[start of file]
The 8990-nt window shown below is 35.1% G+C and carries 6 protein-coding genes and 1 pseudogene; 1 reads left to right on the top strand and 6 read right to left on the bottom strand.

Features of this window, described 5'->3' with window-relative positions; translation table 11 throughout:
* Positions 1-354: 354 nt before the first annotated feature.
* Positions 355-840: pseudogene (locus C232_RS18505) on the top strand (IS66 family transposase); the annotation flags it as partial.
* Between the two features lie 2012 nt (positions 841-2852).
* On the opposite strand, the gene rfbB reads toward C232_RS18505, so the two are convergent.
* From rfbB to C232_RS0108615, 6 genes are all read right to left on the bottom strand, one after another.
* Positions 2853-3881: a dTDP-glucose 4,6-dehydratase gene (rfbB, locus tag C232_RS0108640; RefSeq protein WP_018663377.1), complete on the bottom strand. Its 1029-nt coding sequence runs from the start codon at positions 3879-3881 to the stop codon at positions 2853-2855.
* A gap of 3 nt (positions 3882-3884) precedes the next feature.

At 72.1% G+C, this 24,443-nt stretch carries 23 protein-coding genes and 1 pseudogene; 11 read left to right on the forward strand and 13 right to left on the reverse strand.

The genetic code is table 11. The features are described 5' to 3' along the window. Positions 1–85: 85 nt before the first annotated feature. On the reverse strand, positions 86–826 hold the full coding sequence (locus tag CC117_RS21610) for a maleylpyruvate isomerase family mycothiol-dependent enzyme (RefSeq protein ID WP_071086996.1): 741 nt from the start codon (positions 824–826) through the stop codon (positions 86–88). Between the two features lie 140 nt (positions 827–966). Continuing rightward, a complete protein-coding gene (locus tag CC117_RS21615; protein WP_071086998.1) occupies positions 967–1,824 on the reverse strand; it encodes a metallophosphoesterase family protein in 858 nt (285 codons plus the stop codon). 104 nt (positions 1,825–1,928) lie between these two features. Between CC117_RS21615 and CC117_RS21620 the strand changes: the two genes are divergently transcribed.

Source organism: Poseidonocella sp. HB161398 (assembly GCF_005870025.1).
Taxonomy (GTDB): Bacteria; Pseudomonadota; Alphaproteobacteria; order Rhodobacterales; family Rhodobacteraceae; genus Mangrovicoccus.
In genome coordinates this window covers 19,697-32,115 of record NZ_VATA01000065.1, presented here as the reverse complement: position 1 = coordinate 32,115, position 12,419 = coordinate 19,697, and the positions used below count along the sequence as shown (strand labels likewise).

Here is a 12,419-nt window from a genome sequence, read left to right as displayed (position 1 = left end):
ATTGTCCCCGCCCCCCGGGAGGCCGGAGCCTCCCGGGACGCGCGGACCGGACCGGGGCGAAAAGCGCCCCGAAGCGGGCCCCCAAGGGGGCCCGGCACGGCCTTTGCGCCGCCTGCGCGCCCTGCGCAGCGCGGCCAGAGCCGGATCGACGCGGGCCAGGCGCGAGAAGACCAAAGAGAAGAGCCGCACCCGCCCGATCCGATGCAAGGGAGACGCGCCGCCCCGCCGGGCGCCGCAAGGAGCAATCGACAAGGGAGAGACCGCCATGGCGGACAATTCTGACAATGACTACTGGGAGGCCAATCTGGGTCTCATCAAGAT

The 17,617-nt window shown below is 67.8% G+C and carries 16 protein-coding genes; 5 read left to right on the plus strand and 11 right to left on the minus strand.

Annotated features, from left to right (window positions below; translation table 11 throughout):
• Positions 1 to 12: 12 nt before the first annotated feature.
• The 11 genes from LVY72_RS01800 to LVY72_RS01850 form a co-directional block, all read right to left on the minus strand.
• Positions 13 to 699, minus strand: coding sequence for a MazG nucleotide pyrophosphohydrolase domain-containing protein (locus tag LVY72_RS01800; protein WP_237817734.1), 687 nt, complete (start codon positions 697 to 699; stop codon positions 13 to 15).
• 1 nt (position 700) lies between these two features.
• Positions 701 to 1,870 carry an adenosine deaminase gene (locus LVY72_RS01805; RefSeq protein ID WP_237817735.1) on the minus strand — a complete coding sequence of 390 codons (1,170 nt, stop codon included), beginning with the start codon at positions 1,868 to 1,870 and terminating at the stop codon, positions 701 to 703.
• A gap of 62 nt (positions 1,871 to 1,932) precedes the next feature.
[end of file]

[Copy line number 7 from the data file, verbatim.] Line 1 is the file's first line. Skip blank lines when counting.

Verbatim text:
* From rfbB to C232_RS0108615, 6 genes are all read right to left on the bottom strand, one after another.